TOUCHING THE VOID is a stunning and suspenseful documentary of two mountaineering friends who are confronted with the climb of their lives in South America. In 1985, Joe Simpson and Simon Yates set out to climb the west face of Siula Grande, a remote 21,000 peak in the Peruvian Andes.
Joe and Simon are young, ambitious, and ready to take on the world. Each enjoyed the solace of mountain climbing and its thrills and adventures. After conquering various Alpine mountains they turn their attention to a particular mountain in Peru that had never been climbed before.
After three treacherous days they reach the summit, but little did they know that their adventure just began. The pivotal moment occurred when Joe suddenly fell and suffered a serious, painful broken leg. Certain that his fate was sealed Joe expects Simon to leave him behind.
But Simon did everything he could to help Joe, which included the slow and tedious process of going down the mountain inch by inch while on their back or side. But disaster struck again when Joe became suspended in air after falling over an edge.
Simon, in an act that will cause controversy and alarm, cut the rope that sent Joe tumbling into a crevasse without much hope for rescue. Meanwhile, Simon returns to base camp thinking that Joe never survived the fall. He is full of grief and fear. But what he doesn’t know is that Joe indeed did not die and is slowly climbing down the mountain on his own. He suffers extreme pain, dehydration, frostbite, and fatigue.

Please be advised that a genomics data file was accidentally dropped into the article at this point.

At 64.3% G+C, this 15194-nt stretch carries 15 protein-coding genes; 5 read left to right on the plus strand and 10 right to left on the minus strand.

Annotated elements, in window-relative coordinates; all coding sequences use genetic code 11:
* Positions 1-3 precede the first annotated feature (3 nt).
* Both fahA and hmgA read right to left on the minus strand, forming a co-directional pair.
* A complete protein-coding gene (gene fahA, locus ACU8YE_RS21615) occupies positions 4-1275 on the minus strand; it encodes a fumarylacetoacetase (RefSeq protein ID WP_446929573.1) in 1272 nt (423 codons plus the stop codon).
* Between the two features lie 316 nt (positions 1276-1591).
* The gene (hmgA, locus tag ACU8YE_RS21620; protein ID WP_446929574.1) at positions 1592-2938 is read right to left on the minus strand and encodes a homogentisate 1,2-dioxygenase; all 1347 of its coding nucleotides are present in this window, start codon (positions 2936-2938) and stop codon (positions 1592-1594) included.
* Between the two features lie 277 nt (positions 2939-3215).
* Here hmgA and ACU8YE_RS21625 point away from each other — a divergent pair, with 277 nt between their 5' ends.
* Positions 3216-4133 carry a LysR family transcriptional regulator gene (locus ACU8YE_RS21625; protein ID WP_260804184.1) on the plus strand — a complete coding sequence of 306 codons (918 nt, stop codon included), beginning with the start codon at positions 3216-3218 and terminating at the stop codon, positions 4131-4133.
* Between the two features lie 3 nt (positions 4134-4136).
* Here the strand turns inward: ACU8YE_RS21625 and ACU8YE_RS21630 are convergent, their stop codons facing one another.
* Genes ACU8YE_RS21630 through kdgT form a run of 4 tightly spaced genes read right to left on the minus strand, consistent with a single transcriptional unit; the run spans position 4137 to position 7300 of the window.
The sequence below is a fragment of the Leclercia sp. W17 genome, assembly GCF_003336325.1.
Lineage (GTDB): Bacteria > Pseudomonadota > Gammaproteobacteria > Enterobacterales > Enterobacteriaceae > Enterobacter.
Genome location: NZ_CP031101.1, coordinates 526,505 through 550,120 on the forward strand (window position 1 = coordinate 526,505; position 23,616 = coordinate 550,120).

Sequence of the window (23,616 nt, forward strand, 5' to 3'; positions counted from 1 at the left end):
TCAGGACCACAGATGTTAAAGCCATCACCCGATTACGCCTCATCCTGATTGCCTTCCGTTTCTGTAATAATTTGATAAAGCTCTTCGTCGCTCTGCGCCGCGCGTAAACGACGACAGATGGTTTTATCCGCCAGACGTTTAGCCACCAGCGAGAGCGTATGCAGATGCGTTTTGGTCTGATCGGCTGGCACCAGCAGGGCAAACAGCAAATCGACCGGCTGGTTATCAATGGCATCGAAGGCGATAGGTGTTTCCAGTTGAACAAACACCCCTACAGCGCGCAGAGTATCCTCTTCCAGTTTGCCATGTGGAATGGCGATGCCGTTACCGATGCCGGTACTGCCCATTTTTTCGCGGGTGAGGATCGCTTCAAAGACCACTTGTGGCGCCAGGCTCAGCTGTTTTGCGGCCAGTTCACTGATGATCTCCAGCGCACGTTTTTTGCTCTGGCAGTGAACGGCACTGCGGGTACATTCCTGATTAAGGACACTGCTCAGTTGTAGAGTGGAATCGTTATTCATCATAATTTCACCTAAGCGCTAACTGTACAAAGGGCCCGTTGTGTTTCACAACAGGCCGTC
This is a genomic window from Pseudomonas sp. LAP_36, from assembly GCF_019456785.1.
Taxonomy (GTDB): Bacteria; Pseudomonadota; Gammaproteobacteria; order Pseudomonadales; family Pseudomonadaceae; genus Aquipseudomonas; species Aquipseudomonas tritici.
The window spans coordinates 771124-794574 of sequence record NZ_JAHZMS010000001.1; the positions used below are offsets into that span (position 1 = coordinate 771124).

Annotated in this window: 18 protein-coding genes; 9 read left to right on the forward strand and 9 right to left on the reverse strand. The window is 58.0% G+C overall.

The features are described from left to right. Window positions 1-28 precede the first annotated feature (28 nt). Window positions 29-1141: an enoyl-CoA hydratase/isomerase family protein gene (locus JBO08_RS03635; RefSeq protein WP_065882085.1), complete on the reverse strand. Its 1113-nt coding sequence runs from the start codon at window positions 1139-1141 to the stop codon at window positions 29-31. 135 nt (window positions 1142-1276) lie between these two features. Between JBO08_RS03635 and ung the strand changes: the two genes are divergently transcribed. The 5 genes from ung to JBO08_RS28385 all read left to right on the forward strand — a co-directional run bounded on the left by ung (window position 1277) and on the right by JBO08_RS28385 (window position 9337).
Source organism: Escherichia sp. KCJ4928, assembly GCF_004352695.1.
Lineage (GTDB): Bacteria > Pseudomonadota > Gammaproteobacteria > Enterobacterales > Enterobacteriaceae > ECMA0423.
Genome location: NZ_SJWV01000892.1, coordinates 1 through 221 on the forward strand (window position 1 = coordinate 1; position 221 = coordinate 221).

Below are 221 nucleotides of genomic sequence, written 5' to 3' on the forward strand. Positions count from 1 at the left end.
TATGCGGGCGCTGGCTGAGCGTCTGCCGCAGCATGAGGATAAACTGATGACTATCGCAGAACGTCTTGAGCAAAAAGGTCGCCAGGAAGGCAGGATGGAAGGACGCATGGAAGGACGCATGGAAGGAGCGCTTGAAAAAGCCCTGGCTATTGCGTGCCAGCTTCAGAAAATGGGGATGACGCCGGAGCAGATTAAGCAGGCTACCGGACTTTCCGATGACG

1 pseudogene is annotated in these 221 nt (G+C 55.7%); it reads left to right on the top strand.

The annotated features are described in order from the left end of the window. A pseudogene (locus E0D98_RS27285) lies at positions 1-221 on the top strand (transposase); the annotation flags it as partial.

This film contains narration by Joe and Simon with reenactment footage that creates a powerful and emotional experience for the viewer. Although it is obvious that Joe has survived the ordeal, one can’t help wondering how this can be true.
I was certain that he would die on the mountain alone in his pain and suffering. What makes this a strong film is that much time and effort was dedicated to detailing the psychological drama that Joe suffered since his leg was broken.
As a result the viewer is given a frank look into his thoughts, emotions, and fears. It was certainly a glimpse which is difficult to shake. It is easy for the audience to become “involved” while watching this film.
Many people squirm in their seats and gasp out loud and these two men rehash their story. The stunning cinematography and audio results in the audience being sweep away in the drama. Heck, there were many moments when I thought I was on the mountain too.
One doesn’t need to be an expert at mountain climbing to enjoy this film. Any novice will fast become interesting in the fate of these two men. I must more appreciate the risks involved in this sport, and would highly recommend this film Touching the Void to others.
A DVD review by S. Calhoun “rhymeswithorange” (Chicago, IL United States), courtesy of Amazon.com